This opinion will be unpublished and

may not be cited except as provided by

Minn. Stat. § 480A.08, subd. 3 (2000).






Bridget Sundquist,






Mutual Service Casualty Ins. Co.,





Filed February 27, 2001


Toussaint, Chief Judge


Stearns County District Court

 File No. C0991702


Timothy W. Nelson, Nelson Personal Injury Attorneys, Suite 400, 1010 West St. Germain, St. Cloud, MN 56301  (for respondent)


Richard J. Kruger, Moore, Warner & Kruger, Two Pine Tree Drive, St. Paul, MN 55112 (for appellant)



            Considered and decided by Toussaint, Chief Judge, Willis, Judge, and Foley, Judge.*




U N P U B L I S H E D  O P I N I O N


TOUSSAINT, Chief Judge

Appellant Mutual Service Casualty Ins. Co. appeals from a denial of its motion to vacate an arbitration award.  Appellant argues that the arbitrator was disqualified for "evident partiality" because he was actively engaged in pending litigation against appellant.  Because the arbitrator’s conduct did not constitute “evident partiality”, we affirm. 


            An appeal from an arbitration decision is subject to limited review and the reviewing court must exercise “[e]very reasonable presumption” in favor of the arbitration’s finality and validity.  State, Office of State Auditor v. Minnesota Ass’n of Prof’l Employees, 504 N.W.2d 751, 754 (Minn. 1993) (citation omitted).  Whether the conduct constitutes evident partiality is a question of law, subject to de novo review.  Pirsig v. Pleasant Mound Mut. Fire Ins. Co., 512 N.W.2d 342, 343 (Minn. App. 1994).  Evident partiality includes contacts between an arbitrator and a party, or between arbitrators, that might create an impression of possible bias.  Id. at 344 (citations omitted).

            Appellant argues that Richard Pearson’s participation as arbitrator created an appearance of impropriety and evident partiality because he had and was representing clients against appellant at the time of the arbitration.  To vacate an arbitrator’s award for a conflict of interest, there must be some evidence to indicate that the relationship affected the arbitrator’s decision.  Ronning v. Citizens Sec. Mut. Ins. Co., 557 N.W.2d 363, 366-67 (Minn. App. 1996).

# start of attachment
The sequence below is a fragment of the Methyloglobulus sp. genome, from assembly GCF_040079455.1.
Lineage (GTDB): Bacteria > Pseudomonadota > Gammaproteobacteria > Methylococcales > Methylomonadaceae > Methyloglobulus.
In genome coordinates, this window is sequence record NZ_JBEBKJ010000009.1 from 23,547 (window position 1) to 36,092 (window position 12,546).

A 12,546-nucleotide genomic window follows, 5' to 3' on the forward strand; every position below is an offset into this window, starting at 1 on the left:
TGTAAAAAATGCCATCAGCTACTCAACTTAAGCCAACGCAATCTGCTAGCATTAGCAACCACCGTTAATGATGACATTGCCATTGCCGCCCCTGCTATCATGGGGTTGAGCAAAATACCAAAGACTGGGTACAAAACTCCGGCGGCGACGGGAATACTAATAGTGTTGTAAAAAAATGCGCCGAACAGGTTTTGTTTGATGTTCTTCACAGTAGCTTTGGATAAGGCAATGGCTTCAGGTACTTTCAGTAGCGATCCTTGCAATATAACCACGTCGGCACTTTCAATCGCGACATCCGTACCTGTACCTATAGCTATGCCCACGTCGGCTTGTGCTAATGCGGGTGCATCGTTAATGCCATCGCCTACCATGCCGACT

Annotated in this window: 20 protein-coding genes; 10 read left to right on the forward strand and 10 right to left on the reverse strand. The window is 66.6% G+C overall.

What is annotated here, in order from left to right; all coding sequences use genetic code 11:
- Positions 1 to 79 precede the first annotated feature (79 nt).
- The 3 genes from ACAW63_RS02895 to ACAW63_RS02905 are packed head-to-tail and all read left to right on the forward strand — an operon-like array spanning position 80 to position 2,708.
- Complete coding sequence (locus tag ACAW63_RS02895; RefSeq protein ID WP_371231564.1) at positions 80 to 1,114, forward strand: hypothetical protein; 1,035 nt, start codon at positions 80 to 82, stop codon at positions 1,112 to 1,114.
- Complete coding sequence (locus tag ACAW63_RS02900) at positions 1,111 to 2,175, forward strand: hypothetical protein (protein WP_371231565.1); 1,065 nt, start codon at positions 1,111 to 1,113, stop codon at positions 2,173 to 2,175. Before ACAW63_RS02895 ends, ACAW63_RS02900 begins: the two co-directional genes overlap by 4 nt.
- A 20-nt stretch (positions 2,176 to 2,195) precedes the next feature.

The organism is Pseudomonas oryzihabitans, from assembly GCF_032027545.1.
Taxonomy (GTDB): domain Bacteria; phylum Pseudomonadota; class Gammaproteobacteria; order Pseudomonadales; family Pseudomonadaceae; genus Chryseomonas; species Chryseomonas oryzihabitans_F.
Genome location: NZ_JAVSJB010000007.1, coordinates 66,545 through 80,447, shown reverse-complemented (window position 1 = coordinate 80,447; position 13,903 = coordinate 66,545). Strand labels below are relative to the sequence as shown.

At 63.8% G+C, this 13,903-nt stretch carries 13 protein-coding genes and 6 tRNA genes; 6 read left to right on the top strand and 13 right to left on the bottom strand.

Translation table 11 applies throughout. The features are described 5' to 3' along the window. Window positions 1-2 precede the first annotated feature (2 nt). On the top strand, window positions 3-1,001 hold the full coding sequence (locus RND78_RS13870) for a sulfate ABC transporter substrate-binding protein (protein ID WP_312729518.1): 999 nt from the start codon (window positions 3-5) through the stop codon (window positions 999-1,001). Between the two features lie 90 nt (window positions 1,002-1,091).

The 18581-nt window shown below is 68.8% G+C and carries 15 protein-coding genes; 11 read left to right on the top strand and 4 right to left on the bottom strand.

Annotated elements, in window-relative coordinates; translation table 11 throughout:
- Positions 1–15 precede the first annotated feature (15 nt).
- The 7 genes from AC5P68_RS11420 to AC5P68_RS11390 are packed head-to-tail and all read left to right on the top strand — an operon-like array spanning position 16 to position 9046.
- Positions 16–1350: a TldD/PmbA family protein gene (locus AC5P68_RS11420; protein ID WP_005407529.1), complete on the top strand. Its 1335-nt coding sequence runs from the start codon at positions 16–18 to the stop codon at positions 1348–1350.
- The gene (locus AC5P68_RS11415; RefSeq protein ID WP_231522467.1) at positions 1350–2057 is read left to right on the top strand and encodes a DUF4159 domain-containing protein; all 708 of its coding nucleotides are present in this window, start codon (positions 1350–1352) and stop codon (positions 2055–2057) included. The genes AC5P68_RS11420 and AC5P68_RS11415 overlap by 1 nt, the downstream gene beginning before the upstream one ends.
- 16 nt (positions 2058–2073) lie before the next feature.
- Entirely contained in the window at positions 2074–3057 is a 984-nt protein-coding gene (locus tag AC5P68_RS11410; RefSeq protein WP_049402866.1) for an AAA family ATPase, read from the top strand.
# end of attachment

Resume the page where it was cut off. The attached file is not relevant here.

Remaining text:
Prior to his appointment by the American Arbitration Association as a neutral arbitrator in this case, Pearson disclosed that he knew appellant’s attorney, and that he had and was representing clients in lawsuits against appellant.  Additionally, Pearson stated that he could remain fair and impartial in deciding the case.  The trial court found that Pearson’s past and current representation of clients against appellant did not rise to an impression of possible bias.  Pearson was not a party to the present action nor had he been.  Appellant only relies on the fact that Pearson had and was representing clients against appellant, and theorizes that by driving up the average arbitration award, the arbitrator makes it likely that his or her own cases will receive greater compensation.  Appellant has brought forth no evidence to show that Pearson’s unrelated professional relationship with appellant affected the outcome or that appellant has been prejudiced by the outcome.  





*  Retired judge of the Minnesota Court of Appeals, serving by appointment pursuant to Minn. Const. art. VI, § 10.